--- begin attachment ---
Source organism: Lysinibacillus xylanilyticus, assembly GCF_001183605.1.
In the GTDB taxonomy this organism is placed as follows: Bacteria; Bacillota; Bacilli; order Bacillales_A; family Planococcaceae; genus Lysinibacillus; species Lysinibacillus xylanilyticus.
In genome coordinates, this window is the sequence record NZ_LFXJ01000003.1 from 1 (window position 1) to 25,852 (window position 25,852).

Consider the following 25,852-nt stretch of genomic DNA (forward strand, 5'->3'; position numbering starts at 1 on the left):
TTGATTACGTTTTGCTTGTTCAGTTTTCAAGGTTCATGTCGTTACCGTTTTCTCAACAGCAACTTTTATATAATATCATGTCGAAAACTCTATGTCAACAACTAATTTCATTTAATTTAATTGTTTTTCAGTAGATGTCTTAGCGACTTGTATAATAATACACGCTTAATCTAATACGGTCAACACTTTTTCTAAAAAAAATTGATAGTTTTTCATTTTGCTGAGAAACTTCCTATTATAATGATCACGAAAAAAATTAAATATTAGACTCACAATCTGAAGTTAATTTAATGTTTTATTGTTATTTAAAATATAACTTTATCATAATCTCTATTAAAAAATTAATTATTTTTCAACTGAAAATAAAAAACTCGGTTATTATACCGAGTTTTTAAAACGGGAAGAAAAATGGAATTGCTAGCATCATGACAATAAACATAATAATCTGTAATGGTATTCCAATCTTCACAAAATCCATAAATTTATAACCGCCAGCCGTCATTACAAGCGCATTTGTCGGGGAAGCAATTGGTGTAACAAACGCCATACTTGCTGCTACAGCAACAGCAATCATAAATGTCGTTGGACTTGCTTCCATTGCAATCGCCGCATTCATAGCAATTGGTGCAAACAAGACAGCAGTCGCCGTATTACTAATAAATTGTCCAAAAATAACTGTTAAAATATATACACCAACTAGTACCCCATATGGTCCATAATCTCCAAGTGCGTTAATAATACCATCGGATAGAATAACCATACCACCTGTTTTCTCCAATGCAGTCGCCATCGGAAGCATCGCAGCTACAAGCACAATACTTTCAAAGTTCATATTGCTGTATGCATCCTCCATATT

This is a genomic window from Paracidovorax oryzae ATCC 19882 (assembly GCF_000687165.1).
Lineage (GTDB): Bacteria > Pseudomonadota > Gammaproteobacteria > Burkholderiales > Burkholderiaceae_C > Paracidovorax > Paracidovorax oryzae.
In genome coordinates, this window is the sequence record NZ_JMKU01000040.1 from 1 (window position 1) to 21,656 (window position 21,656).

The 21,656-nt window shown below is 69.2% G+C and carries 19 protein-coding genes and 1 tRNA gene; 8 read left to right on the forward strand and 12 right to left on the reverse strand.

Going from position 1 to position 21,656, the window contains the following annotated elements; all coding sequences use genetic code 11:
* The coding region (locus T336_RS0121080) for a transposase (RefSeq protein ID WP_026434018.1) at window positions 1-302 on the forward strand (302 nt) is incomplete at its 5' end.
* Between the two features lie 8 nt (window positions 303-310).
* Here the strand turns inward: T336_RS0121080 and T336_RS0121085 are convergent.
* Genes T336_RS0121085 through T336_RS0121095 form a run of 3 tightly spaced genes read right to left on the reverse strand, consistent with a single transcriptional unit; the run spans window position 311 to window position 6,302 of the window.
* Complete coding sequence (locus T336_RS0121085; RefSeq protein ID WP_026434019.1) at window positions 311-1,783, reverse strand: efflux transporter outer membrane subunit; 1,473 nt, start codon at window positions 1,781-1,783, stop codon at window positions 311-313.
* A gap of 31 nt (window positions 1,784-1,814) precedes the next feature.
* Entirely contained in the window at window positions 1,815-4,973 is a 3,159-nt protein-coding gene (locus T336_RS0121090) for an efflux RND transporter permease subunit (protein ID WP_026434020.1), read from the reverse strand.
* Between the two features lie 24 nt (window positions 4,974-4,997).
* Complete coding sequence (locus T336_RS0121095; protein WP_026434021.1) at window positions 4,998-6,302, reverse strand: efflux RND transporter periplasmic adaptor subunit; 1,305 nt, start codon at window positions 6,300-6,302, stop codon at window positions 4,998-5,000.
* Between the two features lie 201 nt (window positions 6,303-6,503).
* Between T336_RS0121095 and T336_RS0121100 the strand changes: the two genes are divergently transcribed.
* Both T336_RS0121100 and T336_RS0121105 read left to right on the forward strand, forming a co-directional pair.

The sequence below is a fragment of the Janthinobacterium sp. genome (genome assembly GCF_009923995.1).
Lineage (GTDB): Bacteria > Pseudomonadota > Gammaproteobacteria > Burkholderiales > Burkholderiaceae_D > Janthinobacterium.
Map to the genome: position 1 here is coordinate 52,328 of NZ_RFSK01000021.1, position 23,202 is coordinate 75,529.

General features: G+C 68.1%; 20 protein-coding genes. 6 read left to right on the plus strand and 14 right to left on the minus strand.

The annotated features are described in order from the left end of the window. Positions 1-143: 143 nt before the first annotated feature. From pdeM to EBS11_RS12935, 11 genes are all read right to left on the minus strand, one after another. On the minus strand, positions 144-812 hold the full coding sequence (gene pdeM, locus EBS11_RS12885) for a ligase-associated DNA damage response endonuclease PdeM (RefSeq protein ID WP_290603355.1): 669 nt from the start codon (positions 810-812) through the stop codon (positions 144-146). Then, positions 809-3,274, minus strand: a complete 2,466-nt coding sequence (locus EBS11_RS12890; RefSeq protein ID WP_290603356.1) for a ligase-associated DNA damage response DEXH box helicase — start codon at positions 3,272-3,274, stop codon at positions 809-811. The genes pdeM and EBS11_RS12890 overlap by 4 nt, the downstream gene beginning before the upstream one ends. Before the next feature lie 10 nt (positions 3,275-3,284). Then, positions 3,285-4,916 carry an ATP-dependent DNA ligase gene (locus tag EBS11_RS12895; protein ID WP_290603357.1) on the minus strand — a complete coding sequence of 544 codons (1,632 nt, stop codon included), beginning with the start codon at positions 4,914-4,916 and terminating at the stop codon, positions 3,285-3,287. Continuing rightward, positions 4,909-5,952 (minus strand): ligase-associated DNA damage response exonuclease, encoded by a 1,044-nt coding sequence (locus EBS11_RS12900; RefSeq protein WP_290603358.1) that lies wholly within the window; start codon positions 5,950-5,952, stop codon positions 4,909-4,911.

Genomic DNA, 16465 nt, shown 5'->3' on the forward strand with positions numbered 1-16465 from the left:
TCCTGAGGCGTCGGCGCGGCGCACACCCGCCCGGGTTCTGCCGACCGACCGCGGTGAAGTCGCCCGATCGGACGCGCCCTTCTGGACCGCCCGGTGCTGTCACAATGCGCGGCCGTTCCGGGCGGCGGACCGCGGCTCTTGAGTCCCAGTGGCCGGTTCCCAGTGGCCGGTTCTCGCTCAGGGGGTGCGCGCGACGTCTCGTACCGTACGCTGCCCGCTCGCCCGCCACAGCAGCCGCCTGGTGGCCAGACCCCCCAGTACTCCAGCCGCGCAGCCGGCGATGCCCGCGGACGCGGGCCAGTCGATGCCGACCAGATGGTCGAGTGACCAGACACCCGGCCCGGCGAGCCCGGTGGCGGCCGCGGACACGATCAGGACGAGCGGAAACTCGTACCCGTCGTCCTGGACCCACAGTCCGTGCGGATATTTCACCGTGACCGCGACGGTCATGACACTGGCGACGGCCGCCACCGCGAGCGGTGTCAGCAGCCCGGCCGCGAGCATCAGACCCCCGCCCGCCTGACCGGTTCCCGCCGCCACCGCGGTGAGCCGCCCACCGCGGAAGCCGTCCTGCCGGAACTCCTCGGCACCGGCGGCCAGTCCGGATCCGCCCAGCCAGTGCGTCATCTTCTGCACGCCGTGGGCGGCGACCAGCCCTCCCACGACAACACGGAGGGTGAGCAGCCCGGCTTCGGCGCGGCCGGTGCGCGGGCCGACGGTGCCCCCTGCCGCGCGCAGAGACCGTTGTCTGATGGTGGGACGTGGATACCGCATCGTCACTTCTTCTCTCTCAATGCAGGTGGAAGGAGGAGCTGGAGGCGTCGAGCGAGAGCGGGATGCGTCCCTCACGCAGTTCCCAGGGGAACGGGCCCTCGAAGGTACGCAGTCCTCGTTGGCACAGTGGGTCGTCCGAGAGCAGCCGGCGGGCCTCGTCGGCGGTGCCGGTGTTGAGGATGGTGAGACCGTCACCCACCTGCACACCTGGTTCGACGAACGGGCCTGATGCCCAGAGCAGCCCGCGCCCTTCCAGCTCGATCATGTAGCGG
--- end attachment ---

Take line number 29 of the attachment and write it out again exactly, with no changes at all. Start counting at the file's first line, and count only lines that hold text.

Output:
TCCTGAGGCGTCGGCGCGGCGCACACCCGCCCGGGTTCTGCCGACCGACCGCGGTGAAGTCGCCCGATCGGACGCGCCCTTCTGGACCGCCCGGTGCTGTCACAATGCGCGGCCGTTCCGGGCGGCGGACCGCGGCTCTTGAGTCCCAGTGGCCGGTTCCCAGTGGCCGGTTCTCGCTCAGGGGGTGCGCGCGACGTCTCGTACCGTACGCTGCCCGCTCGCCCGCCACAGCAGCCGCCTGGTGGCCAGACCCCCCAGTACTCCAGCCGCGCAGCCGGCGATGCCCGCGGACGCGGGCCAGTCGATGCCGACCAGATGGTCGAGTGACCAGACACCCGGCCCGGCGAGCCCGGTGGCGGCCGCGGACACGATCAGGACGAGCGGAAACTCGTACCCGTCGTCCTGGACCCACAGTCCGTGCGGATATTTCACCGTGACCGCGACGGTCATGACACTGGCGACGGCCGCCACCGCGAGCGGTGTCAGCAGCCCGGCCGCGAGCATCAGACCCCCGCCCGCCTGACCGGTTCCCGCCGCCACCGCGGTGAGCCGCCCACCGCGGAAGCCGTCCTGCCGGAACTCCTCGGCACCGGCGGCCAGTCCGGATCCGCCCAGCCAGTGCGTCATCTTCTGCACGCCGTGGGCGGCGACCAGCCCTCCCACGACAACACGGAGGGTGAGCAGCCCGGCTTCGGCGCGGCCGGTGCGCGGGCCGACGGTGCCCCCTGCCGCGCGCAGAGACCGTTGTCTGATGGTGGGACGTGGATACCGCATCGTCACTTCTTCTCTCTCAATGCAGGTGGAAGGAGGAGCTGGAGGCGTCGAGCGAGAGCGGGATGCGTCCCTCACGCAGTTCCCAGGGGAACGGGCCCTCGAAGGTACGCAGTCCTCGTTGGCACAGTGGGTCGTCCGAGAGCAGCCGGCGGGCCTCGTCGGCGGTGCCGGTGTTGAGGATGGTGAGACCGTCACCCACCTGCACACCTGGTTCGACGAACGGGCCTGATGCCCAGAGCAGCCCGCGCCCTTCCAGCTCGATCATGTAGCGG